The Writers Guild of America spent the weekend embroiled in argument over whether it should denounce Hamas’s terrorist attack against Israel on Oct. 7. Ultimately, guild president Meredith Stiehm sent a note to some members acknowledging this was impossible, saying, “We found consensus out of reach.”
That inability to formally denounce the massacre of 1,400 Israelis by Hamas – men, women, children, babies and elderly – two weeks after the event infuriated some members of the guild, most prominently “24” and “Homeland” co-creator Howard Gordon, Joel Fields (“The Americans”) and Jonathan Prince (“American Dreams”), according to multiple individuals who spoke to TheWrap.
Some 75 guild members met over Zoom on Friday afternoon to share their frustrations about the matter. And since the guild’s decision to say nothing, several said it was beyond comprehension that their board could not do something all the other Hollywood guilds and major companies had already done — make a simple declaration denouncing the massacre of innocent civilians in the most brutal of ways, even while also recognizing Palestinian suffering.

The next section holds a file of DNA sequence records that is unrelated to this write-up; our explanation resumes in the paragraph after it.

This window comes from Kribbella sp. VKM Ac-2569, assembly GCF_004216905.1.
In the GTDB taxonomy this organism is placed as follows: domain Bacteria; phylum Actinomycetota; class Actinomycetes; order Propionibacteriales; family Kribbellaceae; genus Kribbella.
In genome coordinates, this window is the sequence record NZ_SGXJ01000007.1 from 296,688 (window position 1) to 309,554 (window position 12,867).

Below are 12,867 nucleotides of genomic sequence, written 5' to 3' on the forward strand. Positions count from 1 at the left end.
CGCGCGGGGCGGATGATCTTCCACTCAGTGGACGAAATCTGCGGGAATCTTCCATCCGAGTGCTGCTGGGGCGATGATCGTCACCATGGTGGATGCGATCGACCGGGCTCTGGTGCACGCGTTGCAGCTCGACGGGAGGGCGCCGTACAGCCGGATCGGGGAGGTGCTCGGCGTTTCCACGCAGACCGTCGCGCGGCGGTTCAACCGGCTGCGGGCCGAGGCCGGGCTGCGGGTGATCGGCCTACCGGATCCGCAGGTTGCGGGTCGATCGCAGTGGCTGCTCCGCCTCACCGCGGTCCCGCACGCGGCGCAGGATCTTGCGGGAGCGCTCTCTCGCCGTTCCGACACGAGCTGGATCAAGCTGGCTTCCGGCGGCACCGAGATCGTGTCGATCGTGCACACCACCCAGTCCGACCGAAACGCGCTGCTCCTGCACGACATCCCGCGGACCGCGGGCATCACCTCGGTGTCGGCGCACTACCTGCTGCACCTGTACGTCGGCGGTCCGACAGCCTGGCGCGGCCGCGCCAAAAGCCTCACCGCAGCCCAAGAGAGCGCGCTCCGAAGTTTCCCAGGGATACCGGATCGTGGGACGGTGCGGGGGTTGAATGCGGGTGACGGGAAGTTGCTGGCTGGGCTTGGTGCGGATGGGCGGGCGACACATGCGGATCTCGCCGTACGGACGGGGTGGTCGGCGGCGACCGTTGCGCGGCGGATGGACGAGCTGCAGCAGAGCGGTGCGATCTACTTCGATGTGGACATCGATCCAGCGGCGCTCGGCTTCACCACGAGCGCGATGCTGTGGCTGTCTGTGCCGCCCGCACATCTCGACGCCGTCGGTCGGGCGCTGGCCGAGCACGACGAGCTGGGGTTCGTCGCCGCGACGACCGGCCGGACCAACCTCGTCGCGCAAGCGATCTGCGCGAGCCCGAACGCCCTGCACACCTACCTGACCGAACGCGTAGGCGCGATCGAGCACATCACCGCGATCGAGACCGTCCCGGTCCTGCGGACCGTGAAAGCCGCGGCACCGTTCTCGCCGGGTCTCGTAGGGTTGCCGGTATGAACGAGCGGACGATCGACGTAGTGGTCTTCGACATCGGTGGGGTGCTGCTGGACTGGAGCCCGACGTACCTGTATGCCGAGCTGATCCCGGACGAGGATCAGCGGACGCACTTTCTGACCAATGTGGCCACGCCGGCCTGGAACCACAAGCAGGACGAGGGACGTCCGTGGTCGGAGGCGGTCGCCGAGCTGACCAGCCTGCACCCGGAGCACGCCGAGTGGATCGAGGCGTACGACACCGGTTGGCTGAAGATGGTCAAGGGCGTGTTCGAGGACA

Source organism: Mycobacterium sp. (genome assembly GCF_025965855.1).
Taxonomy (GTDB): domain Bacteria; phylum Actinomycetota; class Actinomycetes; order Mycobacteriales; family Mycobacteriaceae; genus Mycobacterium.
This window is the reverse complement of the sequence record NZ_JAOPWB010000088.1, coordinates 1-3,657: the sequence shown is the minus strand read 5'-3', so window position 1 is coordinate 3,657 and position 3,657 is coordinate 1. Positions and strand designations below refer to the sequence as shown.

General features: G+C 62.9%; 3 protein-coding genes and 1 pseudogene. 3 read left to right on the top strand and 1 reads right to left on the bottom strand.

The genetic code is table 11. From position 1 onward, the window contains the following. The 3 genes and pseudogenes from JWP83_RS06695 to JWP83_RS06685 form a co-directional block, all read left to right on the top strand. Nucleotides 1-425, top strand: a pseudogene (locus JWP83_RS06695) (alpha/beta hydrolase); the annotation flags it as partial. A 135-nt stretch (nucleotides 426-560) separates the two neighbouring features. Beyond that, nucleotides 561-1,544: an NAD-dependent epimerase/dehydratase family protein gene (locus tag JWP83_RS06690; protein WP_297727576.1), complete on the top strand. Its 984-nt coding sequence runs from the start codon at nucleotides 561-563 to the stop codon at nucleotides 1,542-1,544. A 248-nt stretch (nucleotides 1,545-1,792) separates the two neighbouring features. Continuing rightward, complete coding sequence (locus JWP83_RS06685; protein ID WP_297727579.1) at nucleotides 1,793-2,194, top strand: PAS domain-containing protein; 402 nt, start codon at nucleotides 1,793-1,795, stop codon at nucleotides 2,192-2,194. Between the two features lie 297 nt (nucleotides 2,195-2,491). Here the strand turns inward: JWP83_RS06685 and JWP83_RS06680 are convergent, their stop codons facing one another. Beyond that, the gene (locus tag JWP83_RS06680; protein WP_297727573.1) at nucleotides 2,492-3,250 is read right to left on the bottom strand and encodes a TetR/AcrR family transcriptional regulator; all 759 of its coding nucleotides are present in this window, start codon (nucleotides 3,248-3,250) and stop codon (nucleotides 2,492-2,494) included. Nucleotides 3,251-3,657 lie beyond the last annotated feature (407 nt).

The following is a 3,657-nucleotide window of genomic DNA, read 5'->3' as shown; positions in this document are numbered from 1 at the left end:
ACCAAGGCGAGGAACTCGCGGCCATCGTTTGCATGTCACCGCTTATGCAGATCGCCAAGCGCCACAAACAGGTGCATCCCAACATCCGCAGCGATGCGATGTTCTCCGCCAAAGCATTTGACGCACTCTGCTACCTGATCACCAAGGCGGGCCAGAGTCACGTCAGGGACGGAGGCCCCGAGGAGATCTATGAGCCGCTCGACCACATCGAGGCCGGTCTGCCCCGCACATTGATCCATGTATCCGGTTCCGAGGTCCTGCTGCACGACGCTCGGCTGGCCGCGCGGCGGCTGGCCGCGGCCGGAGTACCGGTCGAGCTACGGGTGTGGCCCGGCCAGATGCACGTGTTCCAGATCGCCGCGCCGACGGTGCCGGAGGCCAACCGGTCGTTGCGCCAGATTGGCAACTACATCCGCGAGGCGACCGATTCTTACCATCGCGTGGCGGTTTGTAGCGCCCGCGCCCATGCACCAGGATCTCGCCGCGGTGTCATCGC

“It’s shocking,” David Kohan, co-creator of “Will and Grace,” said in an interview with TheWrap. “To me, it’s either cowardice or something worse.”
“I want to know how come that is,” said Matti Leshem, another guild member. “I don’t want to draw conclusions about the board of the Writers Guild, but for me that’s the question: Why can’t they thread that needle?”
He added: “It’s a moral question. You’re either pro that, or against that. And if you’re not against what Hamas did, you’re pro-terror. You’re pro-raping women and burning babies.”
When reached by TheWrap, one board member declined to go into detail, but reflected the internal strife in saying only: “I’m too exhausted and frustrated from all this. Nothing to say.”
A spokesperson for the guild declined to comment on Sunday.
The difficulty seems to be among guild members who sympathize primarily with the Palestinian plight, or who do not agree with showing any support to Israel. Their views mirror those of the progressive left, which has shown support on campuses across the country for Palestinians and against Israel, and among activists like The Squad in Congress, who have called for an immediate cease-fire in Gaza.
That view was reflected in an open letter posted on Medium on Saturday and signed by 267 members of the WGA, SAG-AFTRA and the DGA. The letter accused “high profile members” of the WGA of exerting pressure to issue statements supporting Israel.
“We must tread carefully when endorsing any government’s actions, especially when said government has been accused of carrying out human rights violations, war crimes, and genocide,” the letter read.
“As storytellers, the narratives we craft matter, and the language we use has consequences,” the letter continued. “This is especially true in a moment where many of us who stand against genocide cannot even take that bare minimum position publicly without fear of being doxxed or blacklisted.”